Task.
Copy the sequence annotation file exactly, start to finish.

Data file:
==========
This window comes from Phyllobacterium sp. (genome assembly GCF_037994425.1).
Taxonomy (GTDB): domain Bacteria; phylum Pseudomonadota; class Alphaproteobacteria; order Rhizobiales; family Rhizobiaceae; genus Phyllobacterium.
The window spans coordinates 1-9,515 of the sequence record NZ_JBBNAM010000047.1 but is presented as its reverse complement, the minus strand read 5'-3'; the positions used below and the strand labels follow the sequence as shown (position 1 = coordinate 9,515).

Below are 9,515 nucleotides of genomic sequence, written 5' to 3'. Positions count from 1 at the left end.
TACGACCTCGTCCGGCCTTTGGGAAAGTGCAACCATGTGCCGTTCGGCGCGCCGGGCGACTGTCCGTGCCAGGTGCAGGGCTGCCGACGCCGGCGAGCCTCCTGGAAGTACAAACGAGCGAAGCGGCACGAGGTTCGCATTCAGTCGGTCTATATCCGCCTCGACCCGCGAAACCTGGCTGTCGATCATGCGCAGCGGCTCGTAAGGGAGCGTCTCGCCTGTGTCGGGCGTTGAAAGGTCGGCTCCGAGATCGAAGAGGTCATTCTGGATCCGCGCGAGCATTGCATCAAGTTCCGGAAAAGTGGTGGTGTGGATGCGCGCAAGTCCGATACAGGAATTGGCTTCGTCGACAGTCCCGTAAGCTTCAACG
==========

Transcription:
This window comes from Phyllobacterium sp. (genome assembly GCF_037994425.1).
Taxonomy (GTDB): domain Bacteria; phylum Pseudomonadota; class Alphaproteobacteria; order Rhizobiales; family Rhizobiaceae; genus Phyllobacterium.
The window spans coordinates 1-9,515 of the sequence record NZ_JBBNAM010000047.1 but is presented as its reverse complement, the minus strand read 5'-3'; the positions used below and the strand labels follow the sequence as shown (position 1 = coordinate 9,515).

Below are 9,515 nucleotides of genomic sequence, written 5' to 3'. Positions count from 1 at the left end.
TACGACCTCGTCCGGCCTTTGGGAAAGTGCAACCATGTGCCGTTCGGCGCGCCGGGCGACTGTCCGTGCCAGGTGCAGGGCTGCCGACGCCGGCGAGCCTCCTGGAAGTACAAACGAGCGAAGCGGCACGAGGTTCGCATTCAGTCGGTCTATATCCGCCTCGACCCGCGAAACCTGGCTGTCGATCATGCGCAGCGGCTCGTAAGGGAGCGTCTCGCCTGTGTCGGGCGTTGAAAGGTCGGCTCCGAGATCGAAGAGGTCATTCTGGATCCGCGCGAGCATTGCATCAAGTTCCGGAAAAGTGGTGGTGTGGATGCGCGCAAGTCCGATACAGGAATTGGCTTCGTCGACAGTCCCGTAAGCTTCAACG